It was time to move out of our Cost Rica apartment and explore Panama. Fortunately, we had been to Panama in November (had to leave and come back for Visa purposes) and made several connections while we were there. We had tried to find a place to rent through people we met and places we saw, soon realizing it wasn’t going to be as easy as we thought. Our timing was not so good because the big coffee and flower festival in Boquete was happening right at the time of our arrival. As soon as places were available, they were rented. We found a home to rent that seemed to be a great deal. It was large with a property surrounding it. It even came with a caretaker and a big dog. The best part (in my opinion) was that it had a bathtub – very rare in Central America it turns out. But our hopes were dashed when we found out that internet was not included in the rent and it was going to cost an extra $200 per month. That was a deal breaker.
We went to plan B which was a condo in a gated community of Los Molinos. It is an upstairs 2 bedroom/2 bath condo that has twice as much room as our former apartment. The manager is a gringo who lives in the community and is on top of things. Our neighbors are an American couple from northern California and very friendly and social. We have been to two social events the first week in Panama. There is a lot to do socially and otherwise. I can see so many opportunities here. That’s why so many gringos have done well in business here.
We expected the second Panama border crossing to be easy. We went through the process in November and knew what to expect – so we thought. Getting out of Costa Rica – no problem. We were well within our new 90 days and they stamped the Passport quickly. We then trekked across no man’s land to the Panama border. The woman who puts the municipal tax sticker on your passport was there to greet us and I was prepared with our money – two dollars. I gave her the bags of US coins that I carefully pre counted out and she gave me a funny look. “What’s this?” she said. “Two dollars, like you asked” I replied. She shrugged her shoulders and said “Ok, I guess.” I’m not sure anyone has ever given her coins, but hey, it’s still money. Next stop, window number three. We both went to the window and they indicated one at a time. So, I stepped back, but I could hear the conversation. Mark showed the guy his passport and the return Tica bus ticket to Costa Rica. To get into Panama, you have to show a ticket out of the country if you are not a resident of Panama. The guy said “No. You need a ticket to the US. Do you have a ticket to fly to the US?” Mark said “No, but we have a ticket back to Costa Rica for May.” The border guy said “No. Go away.” He then shooed us off.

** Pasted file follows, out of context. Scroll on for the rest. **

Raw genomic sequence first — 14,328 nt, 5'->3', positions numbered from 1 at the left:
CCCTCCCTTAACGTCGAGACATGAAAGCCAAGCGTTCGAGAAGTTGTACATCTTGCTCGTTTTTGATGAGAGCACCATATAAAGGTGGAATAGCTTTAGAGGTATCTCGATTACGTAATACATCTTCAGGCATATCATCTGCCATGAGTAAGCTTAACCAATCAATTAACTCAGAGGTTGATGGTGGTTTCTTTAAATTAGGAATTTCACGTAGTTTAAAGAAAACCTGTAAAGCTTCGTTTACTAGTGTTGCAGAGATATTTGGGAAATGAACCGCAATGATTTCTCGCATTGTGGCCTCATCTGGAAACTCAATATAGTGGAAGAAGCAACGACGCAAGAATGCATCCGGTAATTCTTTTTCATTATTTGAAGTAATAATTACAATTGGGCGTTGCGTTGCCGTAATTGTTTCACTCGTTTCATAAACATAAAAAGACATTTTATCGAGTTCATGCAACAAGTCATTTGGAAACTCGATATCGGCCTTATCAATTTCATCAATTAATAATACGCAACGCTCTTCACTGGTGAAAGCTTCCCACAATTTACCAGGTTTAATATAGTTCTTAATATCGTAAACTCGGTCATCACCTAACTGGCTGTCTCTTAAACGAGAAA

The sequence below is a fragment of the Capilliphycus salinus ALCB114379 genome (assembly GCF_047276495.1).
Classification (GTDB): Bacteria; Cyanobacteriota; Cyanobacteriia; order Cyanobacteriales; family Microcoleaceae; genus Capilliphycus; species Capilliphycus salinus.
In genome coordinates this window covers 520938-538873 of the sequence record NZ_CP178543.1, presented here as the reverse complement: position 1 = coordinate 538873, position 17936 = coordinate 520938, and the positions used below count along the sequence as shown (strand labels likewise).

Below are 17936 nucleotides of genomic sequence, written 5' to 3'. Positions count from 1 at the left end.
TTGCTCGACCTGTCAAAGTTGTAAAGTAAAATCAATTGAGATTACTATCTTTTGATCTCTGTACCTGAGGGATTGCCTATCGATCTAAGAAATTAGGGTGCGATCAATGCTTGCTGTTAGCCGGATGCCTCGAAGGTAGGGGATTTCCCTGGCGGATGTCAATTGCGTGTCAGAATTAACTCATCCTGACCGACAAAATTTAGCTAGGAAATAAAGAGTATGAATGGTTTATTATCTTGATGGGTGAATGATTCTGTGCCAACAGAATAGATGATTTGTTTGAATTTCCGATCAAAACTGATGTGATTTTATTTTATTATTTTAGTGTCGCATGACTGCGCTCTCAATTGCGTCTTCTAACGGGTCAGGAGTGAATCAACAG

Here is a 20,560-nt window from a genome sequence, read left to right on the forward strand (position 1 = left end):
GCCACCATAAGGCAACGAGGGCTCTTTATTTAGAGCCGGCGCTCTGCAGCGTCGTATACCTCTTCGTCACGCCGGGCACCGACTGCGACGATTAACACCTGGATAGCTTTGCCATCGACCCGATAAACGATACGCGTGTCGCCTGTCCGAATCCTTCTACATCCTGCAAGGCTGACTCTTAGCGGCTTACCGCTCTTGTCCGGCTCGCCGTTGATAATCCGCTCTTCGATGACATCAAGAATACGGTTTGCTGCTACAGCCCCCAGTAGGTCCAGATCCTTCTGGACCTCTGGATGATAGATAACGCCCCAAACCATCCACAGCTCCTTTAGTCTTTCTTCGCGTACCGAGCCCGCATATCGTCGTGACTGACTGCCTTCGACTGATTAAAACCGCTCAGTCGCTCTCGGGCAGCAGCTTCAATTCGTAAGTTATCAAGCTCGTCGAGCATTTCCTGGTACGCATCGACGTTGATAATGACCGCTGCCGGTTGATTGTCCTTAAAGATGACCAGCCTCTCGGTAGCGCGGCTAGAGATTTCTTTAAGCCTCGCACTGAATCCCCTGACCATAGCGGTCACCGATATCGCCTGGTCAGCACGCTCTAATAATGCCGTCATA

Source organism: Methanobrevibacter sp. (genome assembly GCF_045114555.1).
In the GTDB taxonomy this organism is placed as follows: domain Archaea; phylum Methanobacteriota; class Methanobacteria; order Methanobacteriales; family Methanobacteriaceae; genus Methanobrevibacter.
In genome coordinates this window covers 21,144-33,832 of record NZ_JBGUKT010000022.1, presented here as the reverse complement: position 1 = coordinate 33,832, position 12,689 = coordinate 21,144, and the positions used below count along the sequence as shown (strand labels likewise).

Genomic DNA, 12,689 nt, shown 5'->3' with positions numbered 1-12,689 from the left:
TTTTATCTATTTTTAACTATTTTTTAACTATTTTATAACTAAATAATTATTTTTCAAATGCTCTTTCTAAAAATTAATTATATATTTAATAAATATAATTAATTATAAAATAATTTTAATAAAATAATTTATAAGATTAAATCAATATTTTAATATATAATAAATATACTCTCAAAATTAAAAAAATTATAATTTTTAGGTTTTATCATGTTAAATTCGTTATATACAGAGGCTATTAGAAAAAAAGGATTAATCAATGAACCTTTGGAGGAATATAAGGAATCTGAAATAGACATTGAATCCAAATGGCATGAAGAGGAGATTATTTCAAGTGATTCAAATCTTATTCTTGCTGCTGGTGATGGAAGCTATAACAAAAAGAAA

The thought of sitting on the curb with all six bags watching the Tica bus leave without us ran through my head. Mark and I stood off to the side of the building, looking at each other, wondering what to do next. I have to commend myself that I did not panic. We went to the bus driver and asked if he could help. He didn’t speak English, so that was a bust. Then we asked a few more official looking guys if they could help us. One guy said “Wait here. I will see if I can find an official.” The next thing we knew a woman approached us and asked if there was a problem. “Yes, we have been denied to cross the border because we don’t have a ticket to the US. But we do have a ticket back to Costa Rica.” She asked “Are you a resident of Costa Rica?” We answered no. “What is your business in Panama? How long are you going to stay?” We explained that we were touring Panama for 4 months, then after that we are going to another country to tour it. She said “Ok, what window did you use?” We said tres (three). She went inside the booth and directly to the guy that denied us. She said something to him in Spanish and then hit him on the side of the head – no joke! She motioned to come up to the window. I went first and handed him my passport. He took it and asked where we were going to be staying. I said “In a condo in Los Molinos.” All of a sudden his English was great and he was chatty as could be. He stated that he was getting married in November and that’s where his wedding is going to be. Wow, one little whack on the head and everything changed! Passports were stamped quickly and easily, now onto the baggage exam.
We had a fully loaded bus and everyone had luggage – us a little more than most because we were moving. The officials packed all 52 of us, and our luggage, into this small room with no air conditioning. They called us by name, one by one, as they checked the list. All present and accounted for – now the bag check. We decided to go last sense we would be the first ones off the bus in David. When it was our turn, we put our bags on the cement table and unzipped the cases. The examiner looked at us funny and then at our contents. We had several travel vacuum bags with clothes in them, a few household items and quite a few electronics. He lifted one of the vacuum pack bags and turned it over and over. He wasn’t quite sure what to make of it. Then he called to the other examiner to help him out. The other guy was busy checking all the bags in his line and ignored him. Our guy said “Ropa?” We said yes, “para ropa” (for clothes). He shook his head and motioned for us to go. We quickly zipped up our bags and took them back to the bus to be loaded. We got back on the bus, sat in our seats and let out a sigh of relief. I looked at Mark and said “I guess we’ll be blogging about this!”
Posted by Tina